Thursday, June 16, 2011


A few nights ago our power went out for several hours. I lit several candles around the room, and picked up a good book to read--something you can still do when the power goes out!

But the candle right next to me was flickering wildly. I could hardly read my book because it was so distracting.

And then I noticed another candle lit across the room. It too gave off light, but the flame was still. Eventually I put the flickering candle across the room and put the steady light beside me to read.

As believers, we are the light of the world, and we are called to let our light shine. There are some, though, who believe that if their light isn't flickering wildly, they aren't doing it right. I'm talking about believers who feel it's appropriate to be terribly "in your face," often being known for declaring all we're against rather than sharing the One we're for. There's a place for standing up against injustice, absolutely--and a time to protest; Christ Himself spoke out against injustice. I just have trouble with people trying to shame or scare people into the Kingdom of God. And frankly, it's annoying to a watching world. I think that often these "flickering" types of believers are more concerned with drawing attention to what they're doing for God than actually pointing others toward Him.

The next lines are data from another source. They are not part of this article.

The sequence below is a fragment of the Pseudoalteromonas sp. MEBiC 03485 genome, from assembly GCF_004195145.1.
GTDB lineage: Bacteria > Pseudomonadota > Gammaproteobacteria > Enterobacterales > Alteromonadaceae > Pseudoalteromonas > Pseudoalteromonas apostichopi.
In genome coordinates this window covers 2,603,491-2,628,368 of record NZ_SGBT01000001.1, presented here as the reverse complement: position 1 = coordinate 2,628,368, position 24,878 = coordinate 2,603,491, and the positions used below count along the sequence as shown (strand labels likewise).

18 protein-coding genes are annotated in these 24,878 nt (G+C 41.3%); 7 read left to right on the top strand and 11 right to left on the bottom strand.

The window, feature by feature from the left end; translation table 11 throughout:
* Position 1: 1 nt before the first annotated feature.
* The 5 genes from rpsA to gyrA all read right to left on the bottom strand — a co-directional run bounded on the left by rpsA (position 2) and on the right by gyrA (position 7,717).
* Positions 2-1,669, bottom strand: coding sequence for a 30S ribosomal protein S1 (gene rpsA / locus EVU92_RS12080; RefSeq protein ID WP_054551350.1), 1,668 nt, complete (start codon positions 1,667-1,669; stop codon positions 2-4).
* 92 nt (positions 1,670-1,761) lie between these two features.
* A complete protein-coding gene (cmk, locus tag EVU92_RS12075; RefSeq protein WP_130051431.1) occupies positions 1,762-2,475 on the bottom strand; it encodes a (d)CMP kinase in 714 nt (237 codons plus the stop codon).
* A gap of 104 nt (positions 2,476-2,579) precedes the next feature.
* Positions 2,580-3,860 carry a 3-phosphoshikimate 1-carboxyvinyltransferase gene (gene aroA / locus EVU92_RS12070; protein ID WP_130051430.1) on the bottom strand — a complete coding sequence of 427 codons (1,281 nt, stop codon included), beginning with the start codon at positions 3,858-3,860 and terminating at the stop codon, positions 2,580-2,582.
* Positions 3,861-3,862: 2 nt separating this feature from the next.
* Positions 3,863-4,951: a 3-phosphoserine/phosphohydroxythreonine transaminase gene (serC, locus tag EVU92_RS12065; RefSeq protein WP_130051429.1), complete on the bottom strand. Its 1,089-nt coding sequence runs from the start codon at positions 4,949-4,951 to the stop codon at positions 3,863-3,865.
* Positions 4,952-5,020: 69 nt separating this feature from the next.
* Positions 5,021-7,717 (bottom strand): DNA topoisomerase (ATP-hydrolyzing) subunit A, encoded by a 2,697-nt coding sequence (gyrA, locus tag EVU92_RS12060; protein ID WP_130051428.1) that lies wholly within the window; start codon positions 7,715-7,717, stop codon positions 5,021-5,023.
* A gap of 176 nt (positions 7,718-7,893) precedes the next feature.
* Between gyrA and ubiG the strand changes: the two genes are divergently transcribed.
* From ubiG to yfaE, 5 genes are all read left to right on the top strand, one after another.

Others, though, shine their light in a way that is steady and constant--being the same person no matter the circumstance, proving over time their consistency in faith and integrity. They know that the Holy Spirit can draw hearts to Himself without a bunch of obnoxious and often repellent antics on our part. They simply shine the light of Jesus in their coming and going, in loving actions and gentle words of truth.

Let your light shine before others, that they may see your good deeds and glorify your Father in Heaven.

Matthew 5:16


  1. Love it Thea! So nice to spend time with such an encouraging woman of God! Let's not let too much time pass before we get together again!

  2. Well said. A valuable insight drawn from an apt example.